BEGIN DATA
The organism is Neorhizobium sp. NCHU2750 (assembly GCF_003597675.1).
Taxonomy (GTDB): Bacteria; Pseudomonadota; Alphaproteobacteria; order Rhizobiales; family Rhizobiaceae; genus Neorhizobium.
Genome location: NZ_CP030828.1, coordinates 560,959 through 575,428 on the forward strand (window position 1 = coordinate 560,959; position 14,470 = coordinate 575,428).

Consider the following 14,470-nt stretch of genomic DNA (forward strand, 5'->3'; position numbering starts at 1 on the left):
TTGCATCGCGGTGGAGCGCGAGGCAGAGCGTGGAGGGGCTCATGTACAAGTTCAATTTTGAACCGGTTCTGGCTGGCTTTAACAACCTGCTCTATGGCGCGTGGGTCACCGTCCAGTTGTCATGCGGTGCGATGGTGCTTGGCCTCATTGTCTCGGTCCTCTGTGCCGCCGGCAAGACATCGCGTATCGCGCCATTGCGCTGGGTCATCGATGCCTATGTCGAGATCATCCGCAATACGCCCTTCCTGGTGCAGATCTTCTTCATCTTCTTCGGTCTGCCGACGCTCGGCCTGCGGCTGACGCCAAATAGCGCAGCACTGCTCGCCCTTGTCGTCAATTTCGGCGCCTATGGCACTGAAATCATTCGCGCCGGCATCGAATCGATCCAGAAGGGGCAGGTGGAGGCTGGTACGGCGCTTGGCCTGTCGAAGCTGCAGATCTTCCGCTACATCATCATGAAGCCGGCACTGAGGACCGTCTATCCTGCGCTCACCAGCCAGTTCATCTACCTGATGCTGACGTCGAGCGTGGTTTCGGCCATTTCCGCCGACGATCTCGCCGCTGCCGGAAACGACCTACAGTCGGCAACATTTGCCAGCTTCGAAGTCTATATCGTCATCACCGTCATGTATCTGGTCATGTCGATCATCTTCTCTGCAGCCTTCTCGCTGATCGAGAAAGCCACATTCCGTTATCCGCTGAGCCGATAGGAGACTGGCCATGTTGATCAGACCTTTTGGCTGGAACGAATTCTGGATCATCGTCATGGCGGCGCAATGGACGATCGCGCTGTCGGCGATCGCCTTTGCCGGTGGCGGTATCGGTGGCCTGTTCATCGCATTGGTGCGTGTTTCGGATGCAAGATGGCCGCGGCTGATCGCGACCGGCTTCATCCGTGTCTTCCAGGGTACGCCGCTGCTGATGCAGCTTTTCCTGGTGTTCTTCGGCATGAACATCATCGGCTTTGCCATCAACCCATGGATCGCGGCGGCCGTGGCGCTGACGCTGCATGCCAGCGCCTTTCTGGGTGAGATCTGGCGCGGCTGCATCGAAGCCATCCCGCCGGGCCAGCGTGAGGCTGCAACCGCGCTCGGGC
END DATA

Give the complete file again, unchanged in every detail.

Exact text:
The organism is Neorhizobium sp. NCHU2750 (assembly GCF_003597675.1).
Taxonomy (GTDB): Bacteria; Pseudomonadota; Alphaproteobacteria; order Rhizobiales; family Rhizobiaceae; genus Neorhizobium.
Genome location: NZ_CP030828.1, coordinates 560,959 through 575,428 on the forward strand (window position 1 = coordinate 560,959; position 14,470 = coordinate 575,428).

Consider the following 14,470-nt stretch of genomic DNA (forward strand, 5'->3'; position numbering starts at 1 on the left):
TTGCATCGCGGTGGAGCGCGAGGCAGAGCGTGGAGGGGCTCATGTACAAGTTCAATTTTGAACCGGTTCTGGCTGGCTTTAACAACCTGCTCTATGGCGCGTGGGTCACCGTCCAGTTGTCATGCGGTGCGATGGTGCTTGGCCTCATTGTCTCGGTCCTCTGTGCCGCCGGCAAGACATCGCGTATCGCGCCATTGCGCTGGGTCATCGATGCCTATGTCGAGATCATCCGCAATACGCCCTTCCTGGTGCAGATCTTCTTCATCTTCTTCGGTCTGCCGACGCTCGGCCTGCGGCTGACGCCAAATAGCGCAGCACTGCTCGCCCTTGTCGTCAATTTCGGCGCCTATGGCACTGAAATCATTCGCGCCGGCATCGAATCGATCCAGAAGGGGCAGGTGGAGGCTGGTACGGCGCTTGGCCTGTCGAAGCTGCAGATCTTCCGCTACATCATCATGAAGCCGGCACTGAGGACCGTCTATCCTGCGCTCACCAGCCAGTTCATCTACCTGATGCTGACGTCGAGCGTGGTTTCGGCCATTTCCGCCGACGATCTCGCCGCTGCCGGAAACGACCTACAGTCGGCAACATTTGCCAGCTTCGAAGTCTATATCGTCATCACCGTCATGTATCTGGTCATGTCGATCATCTTCTCTGCAGCCTTCTCGCTGATCGAGAAAGCCACATTCCGTTATCCGCTGAGCCGATAGGAGACTGGCCATGTTGATCAGACCTTTTGGCTGGAACGAATTCTGGATCATCGTCATGGCGGCGCAATGGACGATCGCGCTGTCGGCGATCGCCTTTGCCGGTGGCGGTATCGGTGGCCTGTTCATCGCATTGGTGCGTGTTTCGGATGCAAGATGGCCGCGGCTGATCGCGACCGGCTTCATCCGTGTCTTCCAGGGTACGCCGCTGCTGATGCAGCTTTTCCTGGTGTTCTTCGGCATGAACATCATCGGCTTTGCCATCAACCCATGGATCGCGGCGGCCGTGGCGCTGACGCTGCATGCCAGCGCCTTTCTGGGTGAGATCTGGCGCGGCTGCATCGAAGCCATCCCGCCGGGCCAGCGTGAGGCTGCAACCGCGCTCGGGC